Monday, November 10, 2008


I strongly suspect releases like this are nothing more than the death tremors of the once mighty music industry. Nevertheless, a 3 CD/1DVD set documenting Cheap Trick at Budokan looks pretty cool to me.

Sony/BMG have disabled embedding, but you can check out clips on Cheap Trick's YouTube channel. In terms of musical and visual impact, Cheap Trick was the greatest mainstream rock act of the late 70s. I generally despise arena rock from this era, but by incorporating some of punk's energy and goofing on arena rock's more bombastic tendencies, Cheap Trick made their music irresistible. Or to put it another way: Rick Nielsen rules!


Anonymous said...


Anonymous said...

Strange, they put all 4 members on the cover. I thought that would be a contract violation.

Doug said...

Ah, Cheap Trick. Good early albums, and the Budokan version of "I Want You To Want Me" was much better than the original album track, but then we get to... "The Flame".

Seriously, what the hell was up with that?

I guess there's a reason why the Budokan album gets this deluxe treatment and other later CT efforts... don't.

Pete Bilderback said...

Releasing a live album that totally eclipses your studio recordings is in many ways a curse. Just ask Peter Frampton.

Cheap Trick followed Budokan with Dream Police, which was disappointing compared to Budokan, but brilliant compared to what followed. The only really good song I can think of after that is "She's Tight" from One On One.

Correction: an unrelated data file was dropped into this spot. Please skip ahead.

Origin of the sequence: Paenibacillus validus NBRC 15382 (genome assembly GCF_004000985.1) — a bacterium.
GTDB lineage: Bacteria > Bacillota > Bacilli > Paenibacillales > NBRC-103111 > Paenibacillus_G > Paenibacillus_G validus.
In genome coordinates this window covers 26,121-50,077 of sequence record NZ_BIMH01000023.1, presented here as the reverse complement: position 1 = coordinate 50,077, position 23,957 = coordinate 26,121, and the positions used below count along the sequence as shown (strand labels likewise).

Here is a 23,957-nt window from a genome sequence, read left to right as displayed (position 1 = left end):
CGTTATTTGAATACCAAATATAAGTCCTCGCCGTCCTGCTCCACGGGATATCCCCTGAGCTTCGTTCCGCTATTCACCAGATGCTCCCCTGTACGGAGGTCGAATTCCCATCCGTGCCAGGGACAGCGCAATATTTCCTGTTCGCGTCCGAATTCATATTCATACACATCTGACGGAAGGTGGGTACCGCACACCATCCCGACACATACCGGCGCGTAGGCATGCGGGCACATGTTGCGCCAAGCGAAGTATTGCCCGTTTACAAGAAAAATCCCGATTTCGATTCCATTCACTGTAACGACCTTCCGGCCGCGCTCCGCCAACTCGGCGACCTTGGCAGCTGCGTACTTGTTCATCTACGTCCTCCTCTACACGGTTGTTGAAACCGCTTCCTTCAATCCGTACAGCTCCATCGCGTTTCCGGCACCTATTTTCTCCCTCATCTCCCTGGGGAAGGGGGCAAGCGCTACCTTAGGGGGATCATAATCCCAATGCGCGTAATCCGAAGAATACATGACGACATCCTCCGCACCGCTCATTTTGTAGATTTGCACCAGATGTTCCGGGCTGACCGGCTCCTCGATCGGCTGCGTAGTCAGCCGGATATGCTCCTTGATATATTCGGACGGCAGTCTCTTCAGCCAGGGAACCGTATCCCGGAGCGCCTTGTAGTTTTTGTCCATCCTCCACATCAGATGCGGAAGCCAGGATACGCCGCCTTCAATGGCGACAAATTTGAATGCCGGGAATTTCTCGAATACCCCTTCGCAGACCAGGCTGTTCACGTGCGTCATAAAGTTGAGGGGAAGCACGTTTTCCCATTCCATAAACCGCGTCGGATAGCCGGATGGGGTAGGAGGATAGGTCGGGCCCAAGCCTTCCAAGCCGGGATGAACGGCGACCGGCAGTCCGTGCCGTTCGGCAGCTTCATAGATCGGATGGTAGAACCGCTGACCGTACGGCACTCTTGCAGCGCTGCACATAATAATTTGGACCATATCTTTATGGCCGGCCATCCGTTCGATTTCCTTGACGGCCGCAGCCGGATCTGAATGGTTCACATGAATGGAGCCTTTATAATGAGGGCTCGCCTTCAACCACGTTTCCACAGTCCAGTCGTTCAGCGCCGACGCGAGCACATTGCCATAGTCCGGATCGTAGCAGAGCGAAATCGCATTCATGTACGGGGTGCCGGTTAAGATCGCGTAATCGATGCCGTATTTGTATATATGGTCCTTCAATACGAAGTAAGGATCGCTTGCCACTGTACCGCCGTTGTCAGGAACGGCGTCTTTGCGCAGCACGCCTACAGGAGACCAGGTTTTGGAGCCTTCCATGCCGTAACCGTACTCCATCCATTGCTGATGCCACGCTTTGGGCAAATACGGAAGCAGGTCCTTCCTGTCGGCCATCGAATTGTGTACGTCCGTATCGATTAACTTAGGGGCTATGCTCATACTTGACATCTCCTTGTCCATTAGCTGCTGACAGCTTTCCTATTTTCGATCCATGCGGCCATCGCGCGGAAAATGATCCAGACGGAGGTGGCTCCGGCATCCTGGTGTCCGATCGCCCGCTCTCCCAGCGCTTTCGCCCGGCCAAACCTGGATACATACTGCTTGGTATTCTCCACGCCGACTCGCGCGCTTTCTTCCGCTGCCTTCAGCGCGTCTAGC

"The Flame" should be considered a lesson for young bands: break up before your record company foists Diane Warren on you. Looking on iTunes, I see "The Flame" is the band's third most downloaded song behind "Surrender" and "I Want You To Want Me." There is no doubt it is a serious stain on their legacy--it was one of the most annoying songs on the radio in the late 80s, and there was some pretty stiff competition at that time (New Kids, Rick Astley, Phil Collins, Cher, Tiffany, Samantha Fox, Belinda Carlisle, Heart, Peter Cetera, Bananarama, Def Leppard, Poison, etc., etc.)

The post major label albums (starting with the Steve Albini produced self-titled album from 1997) have their supporters. Many even swear by 1994's Woke Up With A Monster. But none of these later albums have really captured my attention (which is not to say they are undeserving of it).

dan said...

I saw Cheap Trick live in Seattle in the early 90s and many among us were stunned that they actually played The Flame. I know it's probably their biggest hit, but I suspect there was approximatley 0% overlap between those who liked the song at the time and were willing to see them play live several years later.

Pete Bilderback said...


Yeah, that's weird that they would still be playing "The Flame" at that point (I think they still do). Using Albani to produce your records shows a pretty good awareness of who their audience is these days...playing "The Flame" not so much.